Synthesis and characterization of nanophase zirconia : reverse micelle method and neutron scattering study.

PDF Version Also Available for Download.

Description

Zirconia is an important transition-metal oxide for catalytic applications. It has been widely used in automotive exhaust treatment, methanol synthesis, isomerization, alkylation, etc. [1]. Nanophase materials have unique physiochemical properties such as quantum size effects, high surface area, uniform morphology, narrow size distribution, and improvement of sintering rates[2]. Microemulsion method provides the means for controlling the microenvironment under which specific chemical reactions may occur in favoring the formation of homogeneous, nanometer-size particles. In this paper, we report the synthesis of nanophase zirconia and the characterization of the microemulsions as well as the powders by small- and wide-angle neutron scattering techniques.

Physical Description

5 p.

Creation Information

Li, X. November 23, 1998.

Context

This article is part of the collection entitled: Office of Scientific & Technical Information Technical Reports and was provided by UNT Libraries Government Documents Department to Digital Library, a digital repository hosted by the UNT Libraries. More information about this article can be viewed below.

Who

People and organizations associated with either the creation of this article or its content.

Author

Sponsor

Publisher

Provided By

UNT Libraries Government Documents Department

Serving as both a federal and a state depository library, the UNT Libraries Government Documents Department maintains millions of items in a variety of formats. The department is a member of the FDLP Content Partnerships Program and an Affiliated Archive of the National Archives.

Contact Us

What

Descriptive information to help identify this article. Follow the links below to find similar items on the Digital Library.

Description

Zirconia is an important transition-metal oxide for catalytic applications. It has been widely used in automotive exhaust treatment, methanol synthesis, isomerization, alkylation, etc. [1]. Nanophase materials have unique physiochemical properties such as quantum size effects, high surface area, uniform morphology, narrow size distribution, and improvement of sintering rates[2]. Microemulsion method provides the means for controlling the microenvironment under which specific chemical reactions may occur in favoring the formation of homogeneous, nanometer-size particles. In this paper, we report the synthesis of nanophase zirconia and the characterization of the microemulsions as well as the powders by small- and wide-angle neutron scattering techniques.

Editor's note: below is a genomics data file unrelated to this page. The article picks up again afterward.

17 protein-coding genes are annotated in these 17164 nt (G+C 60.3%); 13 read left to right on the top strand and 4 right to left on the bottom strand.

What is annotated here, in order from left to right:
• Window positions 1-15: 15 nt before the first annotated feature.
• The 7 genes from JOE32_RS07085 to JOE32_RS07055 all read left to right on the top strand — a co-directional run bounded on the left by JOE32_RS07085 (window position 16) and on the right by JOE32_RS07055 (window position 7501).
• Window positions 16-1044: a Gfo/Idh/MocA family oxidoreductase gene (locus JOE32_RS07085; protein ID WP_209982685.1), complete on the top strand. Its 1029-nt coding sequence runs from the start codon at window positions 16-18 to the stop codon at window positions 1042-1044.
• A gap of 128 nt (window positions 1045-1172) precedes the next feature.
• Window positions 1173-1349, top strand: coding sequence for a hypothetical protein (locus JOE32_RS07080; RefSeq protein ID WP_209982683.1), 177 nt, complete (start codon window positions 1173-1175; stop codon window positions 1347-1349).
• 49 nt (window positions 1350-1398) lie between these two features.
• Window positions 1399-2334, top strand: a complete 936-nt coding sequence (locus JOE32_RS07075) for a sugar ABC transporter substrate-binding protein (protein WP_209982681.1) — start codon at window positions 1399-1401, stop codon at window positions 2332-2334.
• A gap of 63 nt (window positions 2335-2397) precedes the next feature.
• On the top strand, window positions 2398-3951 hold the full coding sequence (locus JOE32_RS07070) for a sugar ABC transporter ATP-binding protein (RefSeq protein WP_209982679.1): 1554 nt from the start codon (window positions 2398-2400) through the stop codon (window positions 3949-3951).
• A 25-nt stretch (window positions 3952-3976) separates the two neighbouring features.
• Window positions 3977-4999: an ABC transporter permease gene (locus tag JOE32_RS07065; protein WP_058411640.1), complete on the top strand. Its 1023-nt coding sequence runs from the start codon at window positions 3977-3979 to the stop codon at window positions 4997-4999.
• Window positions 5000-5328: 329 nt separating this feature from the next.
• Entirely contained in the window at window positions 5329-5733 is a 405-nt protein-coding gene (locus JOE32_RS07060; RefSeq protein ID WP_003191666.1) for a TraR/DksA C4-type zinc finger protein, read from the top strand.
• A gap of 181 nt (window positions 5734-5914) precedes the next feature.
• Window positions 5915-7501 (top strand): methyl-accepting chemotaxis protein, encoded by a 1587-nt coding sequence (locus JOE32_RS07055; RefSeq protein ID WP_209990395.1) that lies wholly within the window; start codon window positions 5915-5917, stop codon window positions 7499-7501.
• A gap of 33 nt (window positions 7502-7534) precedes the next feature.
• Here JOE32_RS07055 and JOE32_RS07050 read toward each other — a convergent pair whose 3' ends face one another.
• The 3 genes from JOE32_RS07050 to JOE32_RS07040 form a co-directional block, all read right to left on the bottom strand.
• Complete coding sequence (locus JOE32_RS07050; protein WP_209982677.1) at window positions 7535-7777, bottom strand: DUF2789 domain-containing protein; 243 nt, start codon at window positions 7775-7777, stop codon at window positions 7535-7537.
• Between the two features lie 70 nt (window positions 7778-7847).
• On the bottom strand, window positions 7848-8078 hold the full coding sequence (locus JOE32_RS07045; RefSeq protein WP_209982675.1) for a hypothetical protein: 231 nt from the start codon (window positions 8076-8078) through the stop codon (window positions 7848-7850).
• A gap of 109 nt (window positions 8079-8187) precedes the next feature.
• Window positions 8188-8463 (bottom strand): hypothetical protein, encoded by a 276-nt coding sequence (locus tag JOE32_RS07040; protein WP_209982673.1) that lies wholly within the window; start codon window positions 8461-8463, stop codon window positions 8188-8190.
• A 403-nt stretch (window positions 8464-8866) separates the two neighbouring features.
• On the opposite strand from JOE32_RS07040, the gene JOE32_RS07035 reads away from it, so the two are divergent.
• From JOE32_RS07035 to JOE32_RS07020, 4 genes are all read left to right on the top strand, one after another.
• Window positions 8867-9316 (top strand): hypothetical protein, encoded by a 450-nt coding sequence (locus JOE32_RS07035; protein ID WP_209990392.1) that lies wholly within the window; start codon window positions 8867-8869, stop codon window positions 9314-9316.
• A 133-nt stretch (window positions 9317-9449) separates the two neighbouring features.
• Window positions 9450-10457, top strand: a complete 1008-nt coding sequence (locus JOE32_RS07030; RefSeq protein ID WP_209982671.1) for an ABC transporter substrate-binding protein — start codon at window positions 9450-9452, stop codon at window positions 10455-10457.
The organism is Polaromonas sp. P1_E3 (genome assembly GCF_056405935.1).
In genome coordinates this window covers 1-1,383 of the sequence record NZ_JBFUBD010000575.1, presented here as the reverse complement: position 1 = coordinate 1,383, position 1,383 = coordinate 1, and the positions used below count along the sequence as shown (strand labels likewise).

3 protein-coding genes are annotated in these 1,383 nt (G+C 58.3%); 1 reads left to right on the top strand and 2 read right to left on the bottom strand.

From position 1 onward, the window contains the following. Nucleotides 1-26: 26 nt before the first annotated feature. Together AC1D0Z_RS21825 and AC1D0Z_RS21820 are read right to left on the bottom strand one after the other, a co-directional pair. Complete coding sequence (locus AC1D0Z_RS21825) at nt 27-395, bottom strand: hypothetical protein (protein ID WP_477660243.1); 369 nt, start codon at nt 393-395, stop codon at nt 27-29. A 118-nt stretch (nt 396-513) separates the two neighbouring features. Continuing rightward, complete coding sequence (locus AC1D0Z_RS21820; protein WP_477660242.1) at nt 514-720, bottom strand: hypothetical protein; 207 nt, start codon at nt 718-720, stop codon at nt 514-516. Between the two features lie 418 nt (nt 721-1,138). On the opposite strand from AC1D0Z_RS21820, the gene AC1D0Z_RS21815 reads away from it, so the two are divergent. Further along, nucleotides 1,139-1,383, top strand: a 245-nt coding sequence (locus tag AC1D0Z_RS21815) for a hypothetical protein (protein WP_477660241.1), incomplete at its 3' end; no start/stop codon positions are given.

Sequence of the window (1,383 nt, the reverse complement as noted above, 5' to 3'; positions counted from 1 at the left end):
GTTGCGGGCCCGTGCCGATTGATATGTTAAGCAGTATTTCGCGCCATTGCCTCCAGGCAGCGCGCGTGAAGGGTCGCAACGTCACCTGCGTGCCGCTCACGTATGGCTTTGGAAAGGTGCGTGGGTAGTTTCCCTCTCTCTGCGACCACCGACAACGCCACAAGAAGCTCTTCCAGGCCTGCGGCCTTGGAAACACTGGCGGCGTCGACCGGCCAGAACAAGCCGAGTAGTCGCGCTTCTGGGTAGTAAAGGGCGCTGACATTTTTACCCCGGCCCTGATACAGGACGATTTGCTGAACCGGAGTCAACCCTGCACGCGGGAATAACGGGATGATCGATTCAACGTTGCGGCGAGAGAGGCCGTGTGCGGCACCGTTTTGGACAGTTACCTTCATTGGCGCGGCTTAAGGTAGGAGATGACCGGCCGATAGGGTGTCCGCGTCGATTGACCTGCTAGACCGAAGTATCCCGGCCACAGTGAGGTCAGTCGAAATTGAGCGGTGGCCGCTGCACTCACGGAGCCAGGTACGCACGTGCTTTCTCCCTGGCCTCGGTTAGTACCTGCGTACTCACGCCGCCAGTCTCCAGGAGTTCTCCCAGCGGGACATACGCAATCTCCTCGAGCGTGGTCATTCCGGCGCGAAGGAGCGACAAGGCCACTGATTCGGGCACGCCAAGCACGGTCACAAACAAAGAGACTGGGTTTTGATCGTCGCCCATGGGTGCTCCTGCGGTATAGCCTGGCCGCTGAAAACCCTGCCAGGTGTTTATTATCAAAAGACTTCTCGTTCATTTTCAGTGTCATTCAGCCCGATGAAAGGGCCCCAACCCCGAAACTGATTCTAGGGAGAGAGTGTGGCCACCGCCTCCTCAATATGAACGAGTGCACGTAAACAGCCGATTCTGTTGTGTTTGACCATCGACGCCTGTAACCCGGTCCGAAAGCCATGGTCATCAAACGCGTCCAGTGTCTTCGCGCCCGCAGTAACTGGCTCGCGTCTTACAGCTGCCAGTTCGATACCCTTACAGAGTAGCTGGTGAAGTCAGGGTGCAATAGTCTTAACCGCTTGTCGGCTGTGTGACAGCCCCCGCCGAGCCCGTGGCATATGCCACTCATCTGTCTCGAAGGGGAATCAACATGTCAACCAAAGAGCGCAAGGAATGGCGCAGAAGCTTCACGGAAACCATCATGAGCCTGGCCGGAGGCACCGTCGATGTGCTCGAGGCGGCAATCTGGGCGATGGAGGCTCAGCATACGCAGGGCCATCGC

Physical Description

5 p.

Notes

OSTI as DE00011137

Medium: P; Size: 5 pages

Source

  • 16th Meeting of the North American Catalysis Society, Boston, MA (US), 05/30/1999--06/04/1999

Language

Item Type

Identifier

Unique identifying numbers for this article in the Digital Library or other systems.

  • Report No.: ANL/IPNS/CP-97738
  • Grant Number: W-31109-ENG-38
  • Office of Scientific & Technical Information Report Number: 11137
  • Archival Resource Key: ark:/67531/metadc627304

Collections

This article is part of the following collection of related materials.

Office of Scientific & Technical Information Technical Reports

What responsibilities do I have when using this article?

When

Dates and time periods associated with this article.

Creation Date

  • November 23, 1998

Added to The UNT Digital Library

  • June 16, 2015, 7:43 a.m.

Description Last Updated

  • April 11, 2017, 12:29 p.m.

Usage Statistics

When was this article last used?

Yesterday: 0
Past 30 days: 0
Total Uses: 3

Interact With This Article

Here are some suggestions for what to do next.

Start Reading

PDF Version Also Available for Download.

Citations, Rights, Re-Use

Li, X. Synthesis and characterization of nanophase zirconia : reverse micelle method and neutron scattering study., article, November 23, 1998; Illinois. (digital.library.unt.edu/ark:/67531/metadc627304/: accessed September 24, 2017), University of North Texas Libraries, Digital Library, digital.library.unt.edu; crediting UNT Libraries Government Documents Department.